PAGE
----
One of the best days of my life was the moment I busted my daughter with pot. It was not only moment of reflection but also a wakeup call.
I looked at my daughter, this child standing before me who suddenly seemed a woman—all 14 years of her. Gosh, when did she get so mature looking? She stared back at me with wide eyes—scared and worried. She tried to lie, but before her, I held out the evidence. Once she saw the joint in my outstretched hand, her story fell apart.
I had two choices.
I could lose it on her and tell her how badly she screwed up, how ashamed and disappointed I was. Or I could stop and make it about her, look at her—I mean, really look at her—and open that door.
Ask her why. Share my stories, and share my soul with this child turning into a woman. Love her, hug her, save her. And that’s just what I did.
I had no plan going into this. Okay, that’s a bit of a lie—I really wanted to teach her a lesson! My first instinct when I found the joint was to yell, scream, kick … whatever it took. But some rational thinking replaced the powerful urge. What would I want if I was her in this situation? What would I do if I were her? I softened as I looked at her.
In that moment, I realized that I had been given an opportunity. Until then, my daughter and I had been going through the motions of mother and daughter. We were not connecting. We argued often over nothing and everything. Other than these tense exchanges, I didn’t pay much attention to her, unless she left her dirty dishes lying around.
I guess I just hoped, prayed, and trusted that she was doing the right things. My random scowls with sarcastic remarks made me hopeful she was getting the point. I thought scaring her was the way to do it—just enough scare to make her think about the sort of choices I’d want her to make. I was so naive! I didn’t believe that my daughter was old enough to experiment with drugs and alcohol.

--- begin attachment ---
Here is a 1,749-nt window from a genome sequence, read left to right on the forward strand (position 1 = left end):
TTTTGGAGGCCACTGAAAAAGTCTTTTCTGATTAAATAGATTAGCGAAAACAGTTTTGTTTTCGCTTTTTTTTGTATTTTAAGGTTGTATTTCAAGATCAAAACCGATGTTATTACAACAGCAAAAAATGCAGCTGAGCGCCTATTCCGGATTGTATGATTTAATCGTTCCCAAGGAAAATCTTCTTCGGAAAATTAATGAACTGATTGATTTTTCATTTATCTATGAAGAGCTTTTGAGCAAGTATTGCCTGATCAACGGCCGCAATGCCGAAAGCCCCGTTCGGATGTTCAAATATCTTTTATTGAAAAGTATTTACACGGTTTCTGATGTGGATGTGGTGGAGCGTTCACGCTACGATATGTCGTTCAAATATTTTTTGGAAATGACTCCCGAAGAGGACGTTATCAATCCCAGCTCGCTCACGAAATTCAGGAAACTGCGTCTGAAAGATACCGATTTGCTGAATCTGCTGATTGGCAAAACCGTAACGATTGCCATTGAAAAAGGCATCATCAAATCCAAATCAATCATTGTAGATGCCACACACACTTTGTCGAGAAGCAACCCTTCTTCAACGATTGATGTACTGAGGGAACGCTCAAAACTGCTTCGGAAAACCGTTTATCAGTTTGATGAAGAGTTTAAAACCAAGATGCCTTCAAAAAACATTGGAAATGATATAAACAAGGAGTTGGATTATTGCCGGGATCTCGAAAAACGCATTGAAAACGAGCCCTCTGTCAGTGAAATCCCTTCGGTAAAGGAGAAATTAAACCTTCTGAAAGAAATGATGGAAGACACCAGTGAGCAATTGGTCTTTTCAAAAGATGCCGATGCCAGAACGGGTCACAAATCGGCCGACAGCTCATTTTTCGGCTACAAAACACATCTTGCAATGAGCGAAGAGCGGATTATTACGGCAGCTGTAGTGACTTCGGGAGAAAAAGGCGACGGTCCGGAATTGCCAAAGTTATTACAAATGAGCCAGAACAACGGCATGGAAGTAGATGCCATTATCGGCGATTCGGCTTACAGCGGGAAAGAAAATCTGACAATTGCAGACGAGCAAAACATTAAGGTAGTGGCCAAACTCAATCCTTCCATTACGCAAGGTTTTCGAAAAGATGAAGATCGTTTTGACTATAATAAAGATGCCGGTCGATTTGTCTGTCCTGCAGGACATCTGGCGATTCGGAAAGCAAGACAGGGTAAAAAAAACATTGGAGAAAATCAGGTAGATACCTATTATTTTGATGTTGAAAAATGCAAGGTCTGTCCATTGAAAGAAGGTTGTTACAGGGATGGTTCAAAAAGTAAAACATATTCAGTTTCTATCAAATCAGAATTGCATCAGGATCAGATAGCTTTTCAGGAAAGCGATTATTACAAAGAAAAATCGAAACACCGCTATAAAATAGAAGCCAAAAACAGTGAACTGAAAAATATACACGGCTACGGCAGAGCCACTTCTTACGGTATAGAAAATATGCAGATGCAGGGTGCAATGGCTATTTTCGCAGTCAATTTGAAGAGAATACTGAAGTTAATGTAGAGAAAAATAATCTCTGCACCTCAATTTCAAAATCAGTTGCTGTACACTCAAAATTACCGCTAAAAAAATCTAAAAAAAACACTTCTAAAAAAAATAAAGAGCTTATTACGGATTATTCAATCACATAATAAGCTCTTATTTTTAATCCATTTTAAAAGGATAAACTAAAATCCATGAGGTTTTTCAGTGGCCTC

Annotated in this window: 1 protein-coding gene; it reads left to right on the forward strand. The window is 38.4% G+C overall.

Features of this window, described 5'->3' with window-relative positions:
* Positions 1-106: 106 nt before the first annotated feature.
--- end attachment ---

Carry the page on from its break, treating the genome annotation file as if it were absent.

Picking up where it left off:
The day I found my daughter’s pot saved our relationship, and I am so grateful.
Without knowing, my daughter did me a favor. She gave me an opening, she showed me her world, and she needed me.
Getting to know her all over again has been an experience I may have otherwise missed out on, and I wouldn’t trade that experience for anything. I am in no way suggesting the use of pot or that a joint will solve every mother-daughter relationship. But what I am saying is, “Wake up! Take note.” Our daughters need their mothers just as much as we need them. And every day is an opportunity to grow and to learn with them.
This world is forever changing—what was once difficult for us, like getting pot, has become easy and accessible to them. And the speed of information has dramatically increased from when I was my daughter’s age. I can’t even comprehend a day in the life of a teenager today.
Ultimately, here’s what I learned. Booze and weed are the least of our worries. The biggest investment into their future is our communication with them.
Don’t wait for the pot to show up—talk, talk, talk, and then talk some more.
Show some interest, ask them questions, and share. Support them and, above all, love them.
Even when they leave their dirty socks on the living room floor.